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Theory of Evolution -- do you avoid teaching it?

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Do you intend to be so judgemental and provocative, or is that unavoidable for you? I'll have to try really hard (because of Greta's good example) to be civil.


After discussions with many a creationist I have found that it takes as much if not more reasoning and brain power to puzzle out the intricacies of the apologetics surrounding this issue than it would to just learn the actual science. However, what I'm intrigued by is the concept of "defending" ones faith.


Shouldn't there be a harmony between scripture and what science discovers so that there wouldn't be these giant gulfs between what is and what is written? As we go about examining the physical world shouldn't we be finding evidence that supports scripture without having to prepare to "defend" ones faith?


Seems to me that the very act of having to defend your faith is admitting that your faith is lacking in some way. Otherwise why would it need defending? I would suggest that what people are really saying is that they are defending their particular interpretation of the faith. I think those few words keep getting lost in ones fervor to be a member of the one and only true faith. Oh, excuse me, True Faith®. ;)


Not logical. Sometimes something does need to be defended even when it is not lacking at all, the Constitution, for example. Often times the more "right" something is, the more it it needs to be defended. Strange paradox.


Also, you are doing exactly what my other post cautioned against, which is why I get ruffled. You are suggesting that because there is not a perfect consensus between people of belief, that necessarily means the entire belief system is wrong. Many people believe in God; just because they do not all agree on the nature of God does not prove He does not exist. You will have to find another argument.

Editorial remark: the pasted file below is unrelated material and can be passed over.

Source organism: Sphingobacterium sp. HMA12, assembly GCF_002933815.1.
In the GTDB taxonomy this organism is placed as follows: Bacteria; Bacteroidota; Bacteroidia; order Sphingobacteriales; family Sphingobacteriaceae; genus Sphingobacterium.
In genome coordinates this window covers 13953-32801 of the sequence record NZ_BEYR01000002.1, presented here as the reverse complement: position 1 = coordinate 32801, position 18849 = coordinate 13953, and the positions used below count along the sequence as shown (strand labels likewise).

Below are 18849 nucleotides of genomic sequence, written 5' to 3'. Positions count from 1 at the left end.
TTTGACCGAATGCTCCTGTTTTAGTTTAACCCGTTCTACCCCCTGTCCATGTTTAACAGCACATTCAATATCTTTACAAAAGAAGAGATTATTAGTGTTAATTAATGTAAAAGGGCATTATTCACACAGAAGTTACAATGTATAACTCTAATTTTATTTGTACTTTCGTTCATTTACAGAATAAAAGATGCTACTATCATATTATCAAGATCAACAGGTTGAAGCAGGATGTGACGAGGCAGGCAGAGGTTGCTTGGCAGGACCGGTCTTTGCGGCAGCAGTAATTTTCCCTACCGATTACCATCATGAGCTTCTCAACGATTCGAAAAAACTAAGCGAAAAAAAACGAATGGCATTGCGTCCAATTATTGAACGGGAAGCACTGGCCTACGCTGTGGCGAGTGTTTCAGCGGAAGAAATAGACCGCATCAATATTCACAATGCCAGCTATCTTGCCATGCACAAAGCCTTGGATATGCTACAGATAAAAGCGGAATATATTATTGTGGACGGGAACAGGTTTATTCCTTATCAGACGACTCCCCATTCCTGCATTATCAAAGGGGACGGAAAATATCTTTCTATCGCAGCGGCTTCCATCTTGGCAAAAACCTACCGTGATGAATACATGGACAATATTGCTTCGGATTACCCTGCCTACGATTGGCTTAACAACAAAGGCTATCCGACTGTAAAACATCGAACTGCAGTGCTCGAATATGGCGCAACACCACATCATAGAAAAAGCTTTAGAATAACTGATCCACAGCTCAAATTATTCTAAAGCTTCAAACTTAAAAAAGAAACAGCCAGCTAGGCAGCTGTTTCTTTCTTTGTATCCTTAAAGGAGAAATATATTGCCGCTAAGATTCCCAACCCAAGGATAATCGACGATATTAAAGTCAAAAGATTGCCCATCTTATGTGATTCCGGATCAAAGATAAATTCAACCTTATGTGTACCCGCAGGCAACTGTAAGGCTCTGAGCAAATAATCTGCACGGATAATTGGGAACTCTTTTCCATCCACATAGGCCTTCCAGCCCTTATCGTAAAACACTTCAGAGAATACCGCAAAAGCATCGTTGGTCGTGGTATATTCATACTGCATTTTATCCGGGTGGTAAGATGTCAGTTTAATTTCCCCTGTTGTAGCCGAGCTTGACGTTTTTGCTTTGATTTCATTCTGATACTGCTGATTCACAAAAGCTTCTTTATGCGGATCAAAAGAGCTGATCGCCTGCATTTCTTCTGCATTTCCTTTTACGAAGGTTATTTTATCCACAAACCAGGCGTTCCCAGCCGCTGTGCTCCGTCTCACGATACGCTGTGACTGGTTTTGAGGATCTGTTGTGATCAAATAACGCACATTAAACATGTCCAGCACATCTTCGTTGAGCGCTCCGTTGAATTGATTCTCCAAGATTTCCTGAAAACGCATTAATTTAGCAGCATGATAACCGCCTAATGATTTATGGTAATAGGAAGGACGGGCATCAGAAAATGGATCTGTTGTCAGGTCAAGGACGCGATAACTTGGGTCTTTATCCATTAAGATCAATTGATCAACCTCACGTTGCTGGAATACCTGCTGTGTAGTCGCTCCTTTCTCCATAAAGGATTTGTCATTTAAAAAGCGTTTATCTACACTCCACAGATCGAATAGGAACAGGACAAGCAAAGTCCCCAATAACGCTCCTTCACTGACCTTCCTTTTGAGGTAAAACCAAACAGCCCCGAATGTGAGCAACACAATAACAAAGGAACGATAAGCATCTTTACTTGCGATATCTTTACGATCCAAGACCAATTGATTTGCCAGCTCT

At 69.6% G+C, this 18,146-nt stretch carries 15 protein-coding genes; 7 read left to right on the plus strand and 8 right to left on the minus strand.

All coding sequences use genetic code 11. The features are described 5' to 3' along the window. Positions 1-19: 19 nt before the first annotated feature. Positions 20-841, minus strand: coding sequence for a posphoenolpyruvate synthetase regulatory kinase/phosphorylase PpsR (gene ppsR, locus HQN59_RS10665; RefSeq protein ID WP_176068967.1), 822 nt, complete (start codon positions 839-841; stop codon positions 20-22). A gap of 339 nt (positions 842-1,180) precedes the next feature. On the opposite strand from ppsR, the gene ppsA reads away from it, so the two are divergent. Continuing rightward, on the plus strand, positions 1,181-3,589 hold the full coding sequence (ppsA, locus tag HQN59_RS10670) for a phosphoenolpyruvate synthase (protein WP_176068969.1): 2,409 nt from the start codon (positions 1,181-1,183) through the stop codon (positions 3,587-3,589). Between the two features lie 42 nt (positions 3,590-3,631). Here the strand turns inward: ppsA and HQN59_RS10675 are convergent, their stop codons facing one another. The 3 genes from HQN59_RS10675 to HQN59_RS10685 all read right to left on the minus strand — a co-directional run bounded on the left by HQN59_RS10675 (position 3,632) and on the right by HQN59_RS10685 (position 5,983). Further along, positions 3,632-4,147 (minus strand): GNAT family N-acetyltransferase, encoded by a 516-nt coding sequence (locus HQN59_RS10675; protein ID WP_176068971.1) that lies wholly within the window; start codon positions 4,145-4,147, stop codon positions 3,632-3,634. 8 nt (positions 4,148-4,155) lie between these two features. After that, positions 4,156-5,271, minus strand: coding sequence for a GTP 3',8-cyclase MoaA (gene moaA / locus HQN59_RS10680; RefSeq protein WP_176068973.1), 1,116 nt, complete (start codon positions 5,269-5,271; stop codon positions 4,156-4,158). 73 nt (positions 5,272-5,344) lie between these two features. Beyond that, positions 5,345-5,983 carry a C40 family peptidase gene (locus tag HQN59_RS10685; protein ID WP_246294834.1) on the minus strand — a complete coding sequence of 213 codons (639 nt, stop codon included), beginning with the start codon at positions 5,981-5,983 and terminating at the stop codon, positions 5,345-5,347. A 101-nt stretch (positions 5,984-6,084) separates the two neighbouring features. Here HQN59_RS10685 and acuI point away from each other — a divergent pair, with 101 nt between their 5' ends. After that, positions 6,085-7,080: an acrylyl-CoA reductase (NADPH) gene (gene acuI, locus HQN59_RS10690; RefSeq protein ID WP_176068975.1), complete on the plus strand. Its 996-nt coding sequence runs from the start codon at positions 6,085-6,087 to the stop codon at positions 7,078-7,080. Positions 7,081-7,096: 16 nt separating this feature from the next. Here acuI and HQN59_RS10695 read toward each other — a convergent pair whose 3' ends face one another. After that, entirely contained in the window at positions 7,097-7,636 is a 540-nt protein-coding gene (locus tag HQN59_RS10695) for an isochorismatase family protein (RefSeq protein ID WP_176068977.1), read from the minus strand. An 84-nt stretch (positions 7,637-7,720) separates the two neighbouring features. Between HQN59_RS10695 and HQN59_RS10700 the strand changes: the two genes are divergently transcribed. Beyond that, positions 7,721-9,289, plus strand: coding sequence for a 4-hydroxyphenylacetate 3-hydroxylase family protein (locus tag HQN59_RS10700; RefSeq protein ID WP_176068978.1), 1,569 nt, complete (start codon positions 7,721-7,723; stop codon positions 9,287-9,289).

May I ask, how can that ever happen? By their very nature they are two completely different animals. Reason demands evidence. Faith demands no evidence. How do you reconcile the two without subverting one?


We read a lot. More than just Dawkins and science journals. For nearly 2 centuries the two ideas have coexisted and been more fruitful than any other time in history (Actually, reason and faith have coexisted much longer than that, but I am referring to the point in time that reason as given to us by the Greeks and faith as given to us by the Hebrews came together in a much more defined manner.). They are in peril now, and in many ways science is at risk even more than faith (after all, our brains are hard wired for religious belief, so it will likely continue in some form. Will science?). We have good company in this belief that different animals can coexist. Sorry we can't count you among them.


I could go into a lot about this, unlike evolution specifically, it is up my alley, but it is a huge subject. I get the feeling you know that but that you would rather just take pot-shots and try to undermine people of faith because it suits you. (This is where I may well be making unfair assumptions, but you should know that your posts come off this way.)


On the other hand, maybe you really have had no exposure to people of faith that come from a very intellectual/scientific POV. I am sure that happens a lot.

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